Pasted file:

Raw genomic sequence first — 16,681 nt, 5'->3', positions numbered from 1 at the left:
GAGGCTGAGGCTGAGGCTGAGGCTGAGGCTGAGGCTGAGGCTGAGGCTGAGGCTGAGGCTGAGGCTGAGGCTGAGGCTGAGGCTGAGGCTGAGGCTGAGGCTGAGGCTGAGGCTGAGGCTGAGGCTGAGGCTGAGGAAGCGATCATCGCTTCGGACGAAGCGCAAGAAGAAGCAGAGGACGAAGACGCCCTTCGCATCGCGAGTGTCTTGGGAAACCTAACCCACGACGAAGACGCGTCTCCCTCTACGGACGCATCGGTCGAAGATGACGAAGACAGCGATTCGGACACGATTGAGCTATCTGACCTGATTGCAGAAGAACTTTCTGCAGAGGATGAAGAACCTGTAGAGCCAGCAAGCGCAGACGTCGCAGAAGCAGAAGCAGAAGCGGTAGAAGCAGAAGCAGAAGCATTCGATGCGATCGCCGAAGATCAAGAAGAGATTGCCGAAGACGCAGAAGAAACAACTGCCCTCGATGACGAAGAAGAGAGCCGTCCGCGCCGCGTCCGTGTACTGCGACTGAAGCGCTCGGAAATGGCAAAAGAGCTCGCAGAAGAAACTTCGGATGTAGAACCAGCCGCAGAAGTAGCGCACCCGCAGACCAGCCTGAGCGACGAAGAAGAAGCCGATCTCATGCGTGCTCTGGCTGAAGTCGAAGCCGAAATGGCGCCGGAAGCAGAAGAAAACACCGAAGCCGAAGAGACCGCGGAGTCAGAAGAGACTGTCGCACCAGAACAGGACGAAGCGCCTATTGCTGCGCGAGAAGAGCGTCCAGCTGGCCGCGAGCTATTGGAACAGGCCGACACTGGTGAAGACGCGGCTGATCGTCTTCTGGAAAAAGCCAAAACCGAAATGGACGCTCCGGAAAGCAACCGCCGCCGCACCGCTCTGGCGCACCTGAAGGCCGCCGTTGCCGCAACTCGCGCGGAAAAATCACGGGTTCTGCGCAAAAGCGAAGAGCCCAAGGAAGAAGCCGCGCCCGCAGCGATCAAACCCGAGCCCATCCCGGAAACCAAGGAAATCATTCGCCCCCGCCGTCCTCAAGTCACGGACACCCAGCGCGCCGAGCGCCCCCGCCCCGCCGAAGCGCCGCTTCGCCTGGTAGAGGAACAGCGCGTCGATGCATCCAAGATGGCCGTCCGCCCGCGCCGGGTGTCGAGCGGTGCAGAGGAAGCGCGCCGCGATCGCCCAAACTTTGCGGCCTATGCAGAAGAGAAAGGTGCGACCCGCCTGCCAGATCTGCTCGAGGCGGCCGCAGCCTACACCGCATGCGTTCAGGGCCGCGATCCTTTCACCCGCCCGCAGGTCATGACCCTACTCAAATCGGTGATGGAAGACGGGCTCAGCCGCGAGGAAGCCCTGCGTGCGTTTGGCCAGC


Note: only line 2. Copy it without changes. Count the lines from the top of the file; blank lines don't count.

GAGGCTGAGGCTGAGGCTGAGGCTGAGGCTGAGGCTGAGGCTGAGGCTGAGGCTGAGGCTGAGGCTGAGGCTGAGGCTGAGGCTGAGGCTGAGGCTGAGGCTGAGGCTGAGGCTGAGGCTGAGGCTGAGGCTGAGGAAGCGATCATCGCTTCGGACGAAGCGCAAGAAGAAGCAGAGGACGAAGACGCCCTTCGCATCGCGAGTGTCTTGGGAAACCTAACCCACGACGAAGACGCGTCTCCCTCTACGGACGCATCGGTCGAAGATGACGAAGACAGCGATTCGGACACGATTGAGCTATCTGACCTGATTGCAGAAGAACTTTCTGCAGAGGATGAAGAACCTGTAGAGCCAGCAAGCGCAGACGTCGCAGAAGCAGAAGCAGAAGCGGTAGAAGCAGAAGCAGAAGCATTCGATGCGATCGCCGAAGATCAAGAAGAGATTGCCGAAGACGCAGAAGAAACAACTGCCCTCGATGACGAAGAAGAGAGCCGTCCGCGCCGCGTCCGTGTACTGCGACTGAAGCGCTCGGAAATGGCAAAAGAGCTCGCAGAAGAAACTTCGGATGTAGAACCAGCCGCAGAAGTAGCGCACCCGCAGACCAGCCTGAGCGACGAAGAAGAAGCCGATCTCATGCGTGCTCTGGCTGAAGTCGAAGCCGAAATGGCGCCGGAAGCAGAAGAAAACACCGAAGCCGAAGAGACCGCGGAGTCAGAAGAGACTGTCGCACCAGAACAGGACGAAGCGCCTATTGCTGCGCGAGAAGAGCGTCCAGCTGGCCGCGAGCTATTGGAACAGGCCGACACTGGTGAAGACGCGGCTGATCGTCTTCTGGAAAAAGCCAAAACCGAAATGGACGCTCCGGAAAGCAACCGCCGCCGCACCGCTCTGGCGCACCTGAAGGCCGCCGTTGCCGCAACTCGCGCGGAAAAATCACGGGTTCTGCGCAAAAGCGAAGAGCCCAAGGAAGAAGCCGCGCCCGCAGCGATCAAACCCGAGCCCATCCCGGAAACCAAGGAAATCATTCGCCCCCGCCGTCCTCAAGTCACGGACACCCAGCGCGCCGAGCGCCCCCGCCCCGCCGAAGCGCCGCTTCGCCTGGTAGAGGAACAGCGCGTCGATGCATCCAAGATGGCCGTCCGCCCGCGCCGGGTGTCGAGCGGTGCAGAGGAAGCGCGCCGCGATCGCCCAAACTTTGCGGCCTATGCAGAAGAGAAAGGTGCGACCCGCCTGCCAGATCTGCTCGAGGCGGCCGCAGCCTACACCGCATGCGTTCAGGGCCGCGATCCTTTCACCCGCCCGCAGGTCATGACCCTACTCAAATCGGTGATGGAAGACGGGCTCAGCCGCGAGGAAGCCCTGCGTGCGTTTGGCCAGC